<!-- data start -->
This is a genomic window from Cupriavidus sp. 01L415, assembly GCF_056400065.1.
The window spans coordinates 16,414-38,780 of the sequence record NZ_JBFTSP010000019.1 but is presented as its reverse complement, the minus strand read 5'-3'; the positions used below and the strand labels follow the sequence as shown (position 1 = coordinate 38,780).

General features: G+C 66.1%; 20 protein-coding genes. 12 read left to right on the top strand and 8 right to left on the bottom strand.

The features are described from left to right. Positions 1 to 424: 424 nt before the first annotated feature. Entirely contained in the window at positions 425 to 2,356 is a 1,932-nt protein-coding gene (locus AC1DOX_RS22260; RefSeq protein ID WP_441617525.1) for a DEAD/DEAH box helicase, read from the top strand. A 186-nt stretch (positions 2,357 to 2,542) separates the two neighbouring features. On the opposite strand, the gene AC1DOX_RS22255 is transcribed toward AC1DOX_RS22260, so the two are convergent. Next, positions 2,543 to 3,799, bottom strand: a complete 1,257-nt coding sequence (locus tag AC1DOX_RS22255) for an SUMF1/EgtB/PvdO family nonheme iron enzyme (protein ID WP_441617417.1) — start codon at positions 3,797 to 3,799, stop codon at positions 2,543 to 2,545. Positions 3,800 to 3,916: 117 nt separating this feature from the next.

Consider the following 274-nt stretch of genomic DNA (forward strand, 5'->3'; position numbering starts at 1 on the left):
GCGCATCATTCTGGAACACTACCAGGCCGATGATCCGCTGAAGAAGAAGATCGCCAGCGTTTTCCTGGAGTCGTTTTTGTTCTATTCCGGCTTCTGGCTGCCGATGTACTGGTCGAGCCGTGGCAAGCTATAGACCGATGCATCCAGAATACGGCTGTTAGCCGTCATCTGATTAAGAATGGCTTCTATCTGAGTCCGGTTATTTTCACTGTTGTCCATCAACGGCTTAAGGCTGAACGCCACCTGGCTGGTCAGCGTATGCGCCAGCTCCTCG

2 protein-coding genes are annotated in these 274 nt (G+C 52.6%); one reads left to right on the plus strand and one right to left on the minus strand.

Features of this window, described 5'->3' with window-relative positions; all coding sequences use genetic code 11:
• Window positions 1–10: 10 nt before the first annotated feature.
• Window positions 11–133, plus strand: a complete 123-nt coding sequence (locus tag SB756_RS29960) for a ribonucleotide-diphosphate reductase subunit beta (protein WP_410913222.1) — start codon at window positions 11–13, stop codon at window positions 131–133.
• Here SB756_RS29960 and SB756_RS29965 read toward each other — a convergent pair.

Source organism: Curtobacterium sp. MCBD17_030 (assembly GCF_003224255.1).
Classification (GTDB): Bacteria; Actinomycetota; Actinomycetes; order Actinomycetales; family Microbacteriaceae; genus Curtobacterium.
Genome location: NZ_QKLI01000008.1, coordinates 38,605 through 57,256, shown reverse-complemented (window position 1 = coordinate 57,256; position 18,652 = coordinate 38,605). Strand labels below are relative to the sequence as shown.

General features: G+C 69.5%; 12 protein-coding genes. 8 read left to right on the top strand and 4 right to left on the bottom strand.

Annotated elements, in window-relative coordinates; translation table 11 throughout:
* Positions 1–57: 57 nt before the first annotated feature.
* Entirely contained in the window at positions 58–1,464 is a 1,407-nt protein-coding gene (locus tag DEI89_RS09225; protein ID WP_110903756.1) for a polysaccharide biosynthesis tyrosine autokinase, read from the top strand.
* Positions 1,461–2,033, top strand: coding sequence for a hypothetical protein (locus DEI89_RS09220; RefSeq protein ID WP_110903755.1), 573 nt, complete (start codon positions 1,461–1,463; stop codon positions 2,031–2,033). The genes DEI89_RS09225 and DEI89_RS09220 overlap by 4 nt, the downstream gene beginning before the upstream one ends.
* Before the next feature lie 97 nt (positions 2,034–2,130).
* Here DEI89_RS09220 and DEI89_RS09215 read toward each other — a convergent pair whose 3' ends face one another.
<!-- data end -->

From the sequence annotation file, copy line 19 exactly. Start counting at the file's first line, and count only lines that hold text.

* Positions 1,461–2,033, top strand: coding sequence for a hypothetical protein (locus DEI89_RS09220; RefSeq protein ID WP_110903755.1), 573 nt, complete (start codon positions 1,461–1,463; stop codon positions 2,031–2,033). The genes DEI89_RS09225 and DEI89_RS09220 overlap by 4 nt, the downstream gene beginning before the upstream one ends.